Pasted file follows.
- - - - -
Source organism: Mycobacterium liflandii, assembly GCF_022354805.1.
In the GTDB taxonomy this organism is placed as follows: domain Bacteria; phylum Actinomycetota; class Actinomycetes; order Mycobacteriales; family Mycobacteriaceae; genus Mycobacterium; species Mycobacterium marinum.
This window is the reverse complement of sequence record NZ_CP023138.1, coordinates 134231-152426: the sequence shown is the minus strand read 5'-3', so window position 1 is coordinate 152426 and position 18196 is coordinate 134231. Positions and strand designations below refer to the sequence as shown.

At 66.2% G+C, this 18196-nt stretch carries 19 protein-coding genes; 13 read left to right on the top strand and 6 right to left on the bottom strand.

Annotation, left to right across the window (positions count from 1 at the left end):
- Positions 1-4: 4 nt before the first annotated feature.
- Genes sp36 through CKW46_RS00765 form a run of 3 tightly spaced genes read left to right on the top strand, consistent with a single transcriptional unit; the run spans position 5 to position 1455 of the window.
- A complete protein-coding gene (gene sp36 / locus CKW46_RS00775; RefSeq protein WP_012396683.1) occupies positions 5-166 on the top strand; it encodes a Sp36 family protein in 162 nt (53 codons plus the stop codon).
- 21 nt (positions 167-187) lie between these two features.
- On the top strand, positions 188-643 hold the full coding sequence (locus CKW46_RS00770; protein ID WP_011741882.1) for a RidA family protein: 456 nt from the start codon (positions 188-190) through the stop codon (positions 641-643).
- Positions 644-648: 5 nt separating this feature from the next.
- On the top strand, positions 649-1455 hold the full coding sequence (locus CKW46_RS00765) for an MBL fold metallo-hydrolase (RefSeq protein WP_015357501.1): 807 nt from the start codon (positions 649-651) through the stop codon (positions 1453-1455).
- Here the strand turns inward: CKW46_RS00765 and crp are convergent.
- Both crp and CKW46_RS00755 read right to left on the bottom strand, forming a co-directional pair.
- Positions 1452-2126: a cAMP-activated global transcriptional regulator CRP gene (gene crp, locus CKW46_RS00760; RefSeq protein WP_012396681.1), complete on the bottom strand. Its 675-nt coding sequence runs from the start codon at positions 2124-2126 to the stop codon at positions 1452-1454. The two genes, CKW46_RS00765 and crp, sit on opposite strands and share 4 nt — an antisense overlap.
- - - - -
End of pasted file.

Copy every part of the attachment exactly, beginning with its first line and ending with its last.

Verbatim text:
Source organism: Mycobacterium liflandii, assembly GCF_022354805.1.
In the GTDB taxonomy this organism is placed as follows: domain Bacteria; phylum Actinomycetota; class Actinomycetes; order Mycobacteriales; family Mycobacteriaceae; genus Mycobacterium; species Mycobacterium marinum.
This window is the reverse complement of sequence record NZ_CP023138.1, coordinates 134231-152426: the sequence shown is the minus strand read 5'-3', so window position 1 is coordinate 152426 and position 18196 is coordinate 134231. Positions and strand designations below refer to the sequence as shown.

At 66.2% G+C, this 18196-nt stretch carries 19 protein-coding genes; 13 read left to right on the top strand and 6 right to left on the bottom strand.

Annotation, left to right across the window (positions count from 1 at the left end):
- Positions 1-4: 4 nt before the first annotated feature.
- Genes sp36 through CKW46_RS00765 form a run of 3 tightly spaced genes read left to right on the top strand, consistent with a single transcriptional unit; the run spans position 5 to position 1455 of the window.
- A complete protein-coding gene (gene sp36 / locus CKW46_RS00775; RefSeq protein WP_012396683.1) occupies positions 5-166 on the top strand; it encodes a Sp36 family protein in 162 nt (53 codons plus the stop codon).
- 21 nt (positions 167-187) lie between these two features.
- On the top strand, positions 188-643 hold the full coding sequence (locus CKW46_RS00770; protein ID WP_011741882.1) for a RidA family protein: 456 nt from the start codon (positions 188-190) through the stop codon (positions 641-643).
- Positions 644-648: 5 nt separating this feature from the next.
- On the top strand, positions 649-1455 hold the full coding sequence (locus CKW46_RS00765) for an MBL fold metallo-hydrolase (RefSeq protein WP_015357501.1): 807 nt from the start codon (positions 649-651) through the stop codon (positions 1453-1455).
- Here the strand turns inward: CKW46_RS00765 and crp are convergent.
- Both crp and CKW46_RS00755 read right to left on the bottom strand, forming a co-directional pair.
- Positions 1452-2126: a cAMP-activated global transcriptional regulator CRP gene (gene crp, locus CKW46_RS00760; RefSeq protein WP_012396681.1), complete on the bottom strand. Its 675-nt coding sequence runs from the start codon at positions 2124-2126 to the stop codon at positions 1452-1454. The two genes, CKW46_RS00765 and crp, sit on opposite strands and share 4 nt — an antisense overlap.